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Logo of jnnpsycJournal of Neurology, Neurosurgery and PsychiatryVisit this articleSubmit a manuscriptReceive email alertsContact usBMJ
J Neurol Neurosurg Psychiatry. 2007 September; 78(9): 974.
PMCID: PMC2117865

FDG‐PET in meningeal lymphomatosis

A 45‐year‐old woman with biopsy proven mantle cell lymphoma in partial remission complained of headache, progressive dysphagia, dysarthria and weakness in the right leg. Neurological examination revealed left recurrent nerve palsy and weakness (4+/5) in the right extensor hallucis longus muscle.

Lumbar MRI showed irregular thickening of the cauda equina extending from L1 to L5 (fig 11).). Fused fluorodeoxyglucose (FDG)‐positron emission tomography (PET)‐CT imaging showed increased FDG uptake (fig 22)) in the spinal canal, corresponding to the lesions in the cauda equina shown on lumbar MRI. CSF demonstrated an increased number of white blood cells (23/μl) with normal protein and glucose levels, and cytology was positive for malignant lymphoma cells. Meningeal lymphomatosis and spinal cord metastases were diagnosed.

figure jn116129.f1
Figure 1 T2 weighted image shows homogenous thickening of the cauda equina extending from L1 to L5, with increased signal intensity.
figure jn116129.f2
Figure 2 (A) Sagittal, (B) coronal and (C) axial fused fluorodeoxyglucose (FDG)‐positron emission tomography‐CT images show increased FDG uptake in the spinal canal, corresponding to the magnetic resonance image.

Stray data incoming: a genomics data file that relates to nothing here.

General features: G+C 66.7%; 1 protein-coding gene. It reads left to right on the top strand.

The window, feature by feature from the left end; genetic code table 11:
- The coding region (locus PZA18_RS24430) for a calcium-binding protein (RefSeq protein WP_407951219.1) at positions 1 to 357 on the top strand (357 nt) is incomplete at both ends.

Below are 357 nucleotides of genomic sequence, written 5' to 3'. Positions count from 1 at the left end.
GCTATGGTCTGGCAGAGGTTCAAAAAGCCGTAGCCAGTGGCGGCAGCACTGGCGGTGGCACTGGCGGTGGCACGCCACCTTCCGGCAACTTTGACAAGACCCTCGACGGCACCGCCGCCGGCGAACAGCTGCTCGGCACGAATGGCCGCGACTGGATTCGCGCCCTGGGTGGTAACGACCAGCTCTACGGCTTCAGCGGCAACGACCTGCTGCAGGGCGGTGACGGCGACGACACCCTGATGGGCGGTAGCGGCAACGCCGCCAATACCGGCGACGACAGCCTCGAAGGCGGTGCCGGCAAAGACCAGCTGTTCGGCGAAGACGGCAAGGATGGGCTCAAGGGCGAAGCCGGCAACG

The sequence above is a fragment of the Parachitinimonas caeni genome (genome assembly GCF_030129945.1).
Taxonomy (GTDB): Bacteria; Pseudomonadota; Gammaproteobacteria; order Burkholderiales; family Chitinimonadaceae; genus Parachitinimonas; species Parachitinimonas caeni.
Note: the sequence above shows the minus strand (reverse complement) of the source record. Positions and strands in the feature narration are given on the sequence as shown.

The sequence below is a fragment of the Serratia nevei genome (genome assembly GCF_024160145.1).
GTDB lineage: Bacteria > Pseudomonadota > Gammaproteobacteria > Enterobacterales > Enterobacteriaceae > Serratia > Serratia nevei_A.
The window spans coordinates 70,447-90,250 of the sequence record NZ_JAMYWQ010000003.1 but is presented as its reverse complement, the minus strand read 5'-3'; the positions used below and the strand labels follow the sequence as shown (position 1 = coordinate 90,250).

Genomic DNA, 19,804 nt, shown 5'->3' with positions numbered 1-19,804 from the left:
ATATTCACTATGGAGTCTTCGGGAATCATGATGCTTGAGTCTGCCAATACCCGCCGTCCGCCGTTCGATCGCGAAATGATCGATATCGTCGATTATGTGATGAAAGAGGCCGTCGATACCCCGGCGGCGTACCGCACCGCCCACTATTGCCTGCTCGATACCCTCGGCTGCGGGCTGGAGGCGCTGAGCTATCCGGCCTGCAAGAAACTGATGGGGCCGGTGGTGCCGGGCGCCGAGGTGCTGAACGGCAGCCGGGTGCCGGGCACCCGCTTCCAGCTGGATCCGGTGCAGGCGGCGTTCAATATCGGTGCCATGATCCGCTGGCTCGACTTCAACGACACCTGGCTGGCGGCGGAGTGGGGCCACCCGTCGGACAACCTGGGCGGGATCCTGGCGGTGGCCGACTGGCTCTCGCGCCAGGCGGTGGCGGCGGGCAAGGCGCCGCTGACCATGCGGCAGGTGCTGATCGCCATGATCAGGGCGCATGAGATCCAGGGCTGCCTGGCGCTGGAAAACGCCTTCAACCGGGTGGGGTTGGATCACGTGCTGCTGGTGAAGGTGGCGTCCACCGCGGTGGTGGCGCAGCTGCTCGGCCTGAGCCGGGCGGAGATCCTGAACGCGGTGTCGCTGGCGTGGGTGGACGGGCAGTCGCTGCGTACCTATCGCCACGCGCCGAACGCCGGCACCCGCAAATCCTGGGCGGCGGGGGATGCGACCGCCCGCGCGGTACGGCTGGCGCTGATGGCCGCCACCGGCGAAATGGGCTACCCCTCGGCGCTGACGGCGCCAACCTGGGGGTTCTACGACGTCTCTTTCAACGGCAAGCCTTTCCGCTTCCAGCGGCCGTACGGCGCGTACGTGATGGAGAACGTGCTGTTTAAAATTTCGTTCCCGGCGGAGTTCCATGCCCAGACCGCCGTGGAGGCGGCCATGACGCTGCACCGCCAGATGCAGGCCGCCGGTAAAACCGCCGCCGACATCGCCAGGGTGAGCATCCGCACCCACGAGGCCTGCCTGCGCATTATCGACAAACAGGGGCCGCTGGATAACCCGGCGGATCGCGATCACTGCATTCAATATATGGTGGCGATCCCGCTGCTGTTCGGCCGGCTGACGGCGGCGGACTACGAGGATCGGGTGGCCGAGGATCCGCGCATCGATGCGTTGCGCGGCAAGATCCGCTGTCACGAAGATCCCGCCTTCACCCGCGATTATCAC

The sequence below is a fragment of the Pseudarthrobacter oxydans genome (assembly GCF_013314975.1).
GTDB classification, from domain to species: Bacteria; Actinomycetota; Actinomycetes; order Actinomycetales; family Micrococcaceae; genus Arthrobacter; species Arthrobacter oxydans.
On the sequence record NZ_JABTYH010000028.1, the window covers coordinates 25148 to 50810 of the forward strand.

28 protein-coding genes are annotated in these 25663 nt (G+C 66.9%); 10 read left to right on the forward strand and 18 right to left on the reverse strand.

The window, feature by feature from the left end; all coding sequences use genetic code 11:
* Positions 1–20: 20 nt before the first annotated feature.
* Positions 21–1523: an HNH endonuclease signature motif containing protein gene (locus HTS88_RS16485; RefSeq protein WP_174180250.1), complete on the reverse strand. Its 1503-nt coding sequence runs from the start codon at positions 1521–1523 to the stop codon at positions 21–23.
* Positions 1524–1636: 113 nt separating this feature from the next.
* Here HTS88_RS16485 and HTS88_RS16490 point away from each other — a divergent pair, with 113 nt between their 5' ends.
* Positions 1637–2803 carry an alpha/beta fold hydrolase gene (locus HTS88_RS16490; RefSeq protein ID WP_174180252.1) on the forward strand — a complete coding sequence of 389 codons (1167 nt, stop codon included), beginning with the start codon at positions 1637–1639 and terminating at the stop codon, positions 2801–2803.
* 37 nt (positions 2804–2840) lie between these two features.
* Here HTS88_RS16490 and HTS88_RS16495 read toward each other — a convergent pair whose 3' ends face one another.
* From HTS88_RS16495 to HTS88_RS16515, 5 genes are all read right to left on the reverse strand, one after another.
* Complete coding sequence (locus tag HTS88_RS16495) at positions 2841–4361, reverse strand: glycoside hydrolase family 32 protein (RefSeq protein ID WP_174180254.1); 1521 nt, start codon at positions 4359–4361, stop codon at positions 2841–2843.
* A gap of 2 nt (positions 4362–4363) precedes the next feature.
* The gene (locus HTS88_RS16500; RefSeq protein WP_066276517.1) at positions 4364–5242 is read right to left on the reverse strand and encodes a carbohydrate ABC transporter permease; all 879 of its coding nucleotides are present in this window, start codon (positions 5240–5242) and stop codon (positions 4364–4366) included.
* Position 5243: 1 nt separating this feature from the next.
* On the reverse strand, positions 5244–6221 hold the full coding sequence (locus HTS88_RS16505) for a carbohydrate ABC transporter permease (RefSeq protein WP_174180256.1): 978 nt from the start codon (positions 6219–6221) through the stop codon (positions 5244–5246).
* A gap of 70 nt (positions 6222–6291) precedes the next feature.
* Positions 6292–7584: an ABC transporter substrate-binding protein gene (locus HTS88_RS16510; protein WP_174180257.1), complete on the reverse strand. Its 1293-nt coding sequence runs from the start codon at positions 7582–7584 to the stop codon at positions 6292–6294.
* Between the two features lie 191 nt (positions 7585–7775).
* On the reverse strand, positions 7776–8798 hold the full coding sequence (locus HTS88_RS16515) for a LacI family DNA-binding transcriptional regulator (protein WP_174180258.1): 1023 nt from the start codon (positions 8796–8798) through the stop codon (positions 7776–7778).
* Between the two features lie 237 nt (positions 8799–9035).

Intrathecal administration of methotrexate ameliorated her neurological symptoms, and CSF tests demonstrated a decreased number of white blood cells (<1/μl). In leptomeningeal carcinomatosis, the cauda equina are often involved because tumour cells tend to settle by gravity.1 It is not well acknowledged that leptomeningeal carcinomatosis may be detected by FDG‐PET scan, and only a limited number of case reports are available.2 A case of peripheral nerve involvement in neurolymphomatosis detected by FDG‐PET has been reported.3 FDG‐PET may be a valuable new imaging method which allows prompt diagnosis for leptomeningeal carcinomatosis.


Competing interests: None declared.


1. Junck L. Metastases to the meninges, spine and plexus. In: Noseworthy JH. Neurological therapeutics principles and practice, 2nd edn. UK: Informa, 2006. 912–933.933
2. Komori T, Delbeke D. Leptomeningeal carcinomatosis and intramedullary spinal cord metastases from lung cancer: detection with FDG positron emission tomography. Clin Nucl Med 2001. 26905–907.907 [PubMed]
3. Trojan A, Jermann M, Taverna C. et al Fusion PET–CT imaging of neurolymphomatosis. Ann Oncol 2002. 13802–805.805 [PubMed]

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